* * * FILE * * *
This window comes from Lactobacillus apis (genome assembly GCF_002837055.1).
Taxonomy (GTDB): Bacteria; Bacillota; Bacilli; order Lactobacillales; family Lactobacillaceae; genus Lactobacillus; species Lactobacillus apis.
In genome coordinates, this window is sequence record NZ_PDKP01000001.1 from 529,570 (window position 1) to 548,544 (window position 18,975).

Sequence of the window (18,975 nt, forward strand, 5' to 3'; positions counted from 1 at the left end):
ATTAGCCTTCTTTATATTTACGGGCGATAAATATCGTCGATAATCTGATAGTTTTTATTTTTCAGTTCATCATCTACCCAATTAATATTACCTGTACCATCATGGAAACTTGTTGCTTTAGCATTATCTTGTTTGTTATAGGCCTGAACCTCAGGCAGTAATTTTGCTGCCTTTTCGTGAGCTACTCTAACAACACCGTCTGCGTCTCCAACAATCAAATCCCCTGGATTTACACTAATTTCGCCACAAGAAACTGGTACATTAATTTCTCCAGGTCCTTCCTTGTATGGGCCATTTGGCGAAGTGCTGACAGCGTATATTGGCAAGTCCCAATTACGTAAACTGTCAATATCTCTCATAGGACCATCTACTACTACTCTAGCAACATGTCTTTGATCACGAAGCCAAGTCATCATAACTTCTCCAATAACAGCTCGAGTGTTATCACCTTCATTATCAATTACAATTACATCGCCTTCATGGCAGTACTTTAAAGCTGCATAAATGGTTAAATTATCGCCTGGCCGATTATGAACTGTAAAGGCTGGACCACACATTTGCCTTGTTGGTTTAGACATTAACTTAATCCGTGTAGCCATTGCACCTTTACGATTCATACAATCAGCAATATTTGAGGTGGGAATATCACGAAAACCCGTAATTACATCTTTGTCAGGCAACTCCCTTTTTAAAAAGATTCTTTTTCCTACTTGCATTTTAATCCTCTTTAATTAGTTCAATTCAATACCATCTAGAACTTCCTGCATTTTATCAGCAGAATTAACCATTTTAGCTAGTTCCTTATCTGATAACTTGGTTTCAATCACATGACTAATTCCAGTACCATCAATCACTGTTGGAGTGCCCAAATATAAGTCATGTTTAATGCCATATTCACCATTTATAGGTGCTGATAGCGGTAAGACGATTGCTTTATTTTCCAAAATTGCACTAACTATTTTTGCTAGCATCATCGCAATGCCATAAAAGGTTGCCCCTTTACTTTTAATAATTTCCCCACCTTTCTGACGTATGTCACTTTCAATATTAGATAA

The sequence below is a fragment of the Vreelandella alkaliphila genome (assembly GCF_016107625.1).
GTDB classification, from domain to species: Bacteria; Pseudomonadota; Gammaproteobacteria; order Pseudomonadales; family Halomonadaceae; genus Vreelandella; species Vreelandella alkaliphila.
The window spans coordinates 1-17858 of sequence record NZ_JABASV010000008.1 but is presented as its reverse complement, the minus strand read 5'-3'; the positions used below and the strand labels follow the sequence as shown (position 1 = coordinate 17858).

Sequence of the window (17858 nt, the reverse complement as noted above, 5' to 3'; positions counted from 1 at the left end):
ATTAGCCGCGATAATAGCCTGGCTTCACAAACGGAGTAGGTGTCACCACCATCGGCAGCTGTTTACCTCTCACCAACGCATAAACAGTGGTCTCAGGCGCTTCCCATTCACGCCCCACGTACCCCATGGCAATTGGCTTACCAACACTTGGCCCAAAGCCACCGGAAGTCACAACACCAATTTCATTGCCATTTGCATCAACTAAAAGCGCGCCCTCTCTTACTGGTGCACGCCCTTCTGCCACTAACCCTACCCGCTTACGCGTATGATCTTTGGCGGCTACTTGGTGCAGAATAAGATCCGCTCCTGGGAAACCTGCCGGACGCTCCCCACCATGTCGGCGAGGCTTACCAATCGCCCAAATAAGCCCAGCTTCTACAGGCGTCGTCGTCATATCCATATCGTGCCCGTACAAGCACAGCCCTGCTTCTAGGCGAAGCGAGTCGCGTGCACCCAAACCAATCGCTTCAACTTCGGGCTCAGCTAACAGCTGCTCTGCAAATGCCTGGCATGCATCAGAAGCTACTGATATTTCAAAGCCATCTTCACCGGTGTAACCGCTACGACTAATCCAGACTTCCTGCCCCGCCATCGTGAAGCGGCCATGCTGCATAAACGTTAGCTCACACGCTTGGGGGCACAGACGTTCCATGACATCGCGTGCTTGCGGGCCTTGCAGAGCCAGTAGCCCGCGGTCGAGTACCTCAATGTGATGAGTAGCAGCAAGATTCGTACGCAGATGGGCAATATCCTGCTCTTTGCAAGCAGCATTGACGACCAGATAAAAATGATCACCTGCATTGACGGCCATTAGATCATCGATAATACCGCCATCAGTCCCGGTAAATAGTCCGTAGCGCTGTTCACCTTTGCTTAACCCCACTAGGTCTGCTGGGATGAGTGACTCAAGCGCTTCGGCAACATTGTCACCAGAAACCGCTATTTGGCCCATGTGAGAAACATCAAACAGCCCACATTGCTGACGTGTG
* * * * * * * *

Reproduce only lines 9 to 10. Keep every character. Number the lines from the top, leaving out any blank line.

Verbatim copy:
Sequence of the window (17858 nt, the reverse complement as noted above, 5' to 3'; positions counted from 1 at the left end):
ATTAGCCGCGATAATAGCCTGGCTTCACAAACGGAGTAGGTGTCACCACCATCGGCAGCTGTTTACCTCTCACCAACGCATAAACAGTGGTCTCAGGCGCTTCCCATTCACGCCCCACGTACCCCATGGCAATTGGCTTACCAACACTTGGCCCAAAGCCACCGGAAGTCACAACACCAATTTCATTGCCATTTGCATCAACTAAAAGCGCGCCCTCTCTTACTGGTGCACGCCCTTCTGCCACTAACCCTACCCGCTTACGCGTATGATCTTTGGCGGCTACTTGGTGCAGAATAAGATCCGCTCCTGGGAAACCTGCCGGACGCTCCCCACCATGTCGGCGAGGCTTACCAATCGCCCAAATAAGCCCAGCTTCTACAGGCGTCGTCGTCATATCCATATCGTGCCCGTACAAGCACAGCCCTGCTTCTAGGCGAAGCGAGTCGCGTGCACCCAAACCAATCGCTTCAACTTCGGGCTCAGCTAACAGCTGCTCTGCAAATGCCTGGCATGCATCAGAAGCTACTGATATTTCAAAGCCATCTTCACCGGTGTAACCGCTACGACTAATCCAGACTTCCTGCCCCGCCATCGTGAAGCGGCCATGCTGCATAAACGTTAGCTCACACGCTTGGGGGCACAGACGTTCCATGACATCGCGTGCTTGCGGGCCTTGCAGAGCCAGTAGCCCGCGGTCGAGTACCTCAATGTGATGAGTAGCAGCAAGATTCGTACGCAGATGGGCAATATCCTGCTCTTTGCAAGCAGCATTGACGACCAGATAAAAATGATCACCTGCATTGACGGCCATTAGATCATCGATAATACCGCCATCAGTCCCGGTAAATAGTCCGTAGCGCTGTTCACCTTTGCTTAACCCCACTAGGTCTGCTGGGATGAGTGACTCAAGCGCTTCGGCAACATTGTCACCAGAAACCGCTATTTGGCCCATGTGAGAAACATCAAACAGCCCACATTGCTGACGTGTG